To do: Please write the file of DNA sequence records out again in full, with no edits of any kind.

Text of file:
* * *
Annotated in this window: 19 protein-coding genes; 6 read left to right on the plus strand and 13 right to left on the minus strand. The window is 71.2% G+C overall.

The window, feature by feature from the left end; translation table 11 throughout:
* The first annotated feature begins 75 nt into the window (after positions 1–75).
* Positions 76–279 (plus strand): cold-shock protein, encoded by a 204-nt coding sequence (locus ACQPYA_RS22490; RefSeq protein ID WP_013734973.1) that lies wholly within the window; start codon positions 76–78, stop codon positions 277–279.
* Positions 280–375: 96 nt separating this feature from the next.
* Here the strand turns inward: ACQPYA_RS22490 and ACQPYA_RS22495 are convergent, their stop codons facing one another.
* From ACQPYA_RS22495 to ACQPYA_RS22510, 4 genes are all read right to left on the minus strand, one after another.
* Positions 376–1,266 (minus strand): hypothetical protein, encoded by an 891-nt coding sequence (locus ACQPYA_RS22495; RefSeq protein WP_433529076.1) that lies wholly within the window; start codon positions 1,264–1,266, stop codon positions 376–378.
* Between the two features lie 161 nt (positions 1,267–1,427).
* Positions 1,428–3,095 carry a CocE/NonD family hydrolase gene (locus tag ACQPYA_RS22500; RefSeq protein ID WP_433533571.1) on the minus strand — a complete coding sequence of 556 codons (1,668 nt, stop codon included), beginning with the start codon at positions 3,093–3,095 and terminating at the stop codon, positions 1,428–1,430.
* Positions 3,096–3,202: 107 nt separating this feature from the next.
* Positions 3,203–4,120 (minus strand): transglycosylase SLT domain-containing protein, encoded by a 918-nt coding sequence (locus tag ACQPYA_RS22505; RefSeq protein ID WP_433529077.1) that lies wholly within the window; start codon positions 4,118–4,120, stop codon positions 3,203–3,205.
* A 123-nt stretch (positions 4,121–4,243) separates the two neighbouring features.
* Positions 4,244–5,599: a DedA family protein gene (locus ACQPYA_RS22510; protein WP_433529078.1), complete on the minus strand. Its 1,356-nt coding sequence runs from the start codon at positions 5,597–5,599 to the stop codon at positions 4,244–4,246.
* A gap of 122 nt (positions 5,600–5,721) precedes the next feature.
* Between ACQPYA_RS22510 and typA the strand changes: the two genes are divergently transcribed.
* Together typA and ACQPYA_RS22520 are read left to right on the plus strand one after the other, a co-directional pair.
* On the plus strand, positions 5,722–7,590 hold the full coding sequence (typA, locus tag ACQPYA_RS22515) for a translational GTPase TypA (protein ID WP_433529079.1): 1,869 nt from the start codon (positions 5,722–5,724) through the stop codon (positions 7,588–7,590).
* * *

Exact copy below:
Annotated in this window: 19 protein-coding genes; 6 read left to right on the plus strand and 13 right to left on the minus strand. The window is 71.2% G+C overall.

The window, feature by feature from the left end; translation table 11 throughout:
* The first annotated feature begins 75 nt into the window (after positions 1–75).
* Positions 76–279 (plus strand): cold-shock protein, encoded by a 204-nt coding sequence (locus ACQPYA_RS22490; RefSeq protein ID WP_013734973.1) that lies wholly within the window; start codon positions 76–78, stop codon positions 277–279.
* Positions 280–375: 96 nt separating this feature from the next.
* Here the strand turns inward: ACQPYA_RS22490 and ACQPYA_RS22495 are convergent, their stop codons facing one another.
* From ACQPYA_RS22495 to ACQPYA_RS22510, 4 genes are all read right to left on the minus strand, one after another.
* Positions 376–1,266 (minus strand): hypothetical protein, encoded by an 891-nt coding sequence (locus ACQPYA_RS22495; RefSeq protein WP_433529076.1) that lies wholly within the window; start codon positions 1,264–1,266, stop codon positions 376–378.
* Between the two features lie 161 nt (positions 1,267–1,427).
* Positions 1,428–3,095 carry a CocE/NonD family hydrolase gene (locus tag ACQPYA_RS22500; RefSeq protein ID WP_433533571.1) on the minus strand — a complete coding sequence of 556 codons (1,668 nt, stop codon included), beginning with the start codon at positions 3,093–3,095 and terminating at the stop codon, positions 1,428–1,430.
* Positions 3,096–3,202: 107 nt separating this feature from the next.
* Positions 3,203–4,120 (minus strand): transglycosylase SLT domain-containing protein, encoded by a 918-nt coding sequence (locus tag ACQPYA_RS22505; RefSeq protein ID WP_433529077.1) that lies wholly within the window; start codon positions 4,118–4,120, stop codon positions 3,203–3,205.
* A 123-nt stretch (positions 4,121–4,243) separates the two neighbouring features.
* Positions 4,244–5,599: a DedA family protein gene (locus ACQPYA_RS22510; protein WP_433529078.1), complete on the minus strand. Its 1,356-nt coding sequence runs from the start codon at positions 5,597–5,599 to the stop codon at positions 4,244–4,246.
* A gap of 122 nt (positions 5,600–5,721) precedes the next feature.
* Between ACQPYA_RS22510 and typA the strand changes: the two genes are divergently transcribed.
* Together typA and ACQPYA_RS22520 are read left to right on the plus strand one after the other, a co-directional pair.
* On the plus strand, positions 5,722–7,590 hold the full coding sequence (typA, locus tag ACQPYA_RS22515) for a translational GTPase TypA (protein ID WP_433529079.1): 1,869 nt from the start codon (positions 5,722–5,724) through the stop codon (positions 7,588–7,590).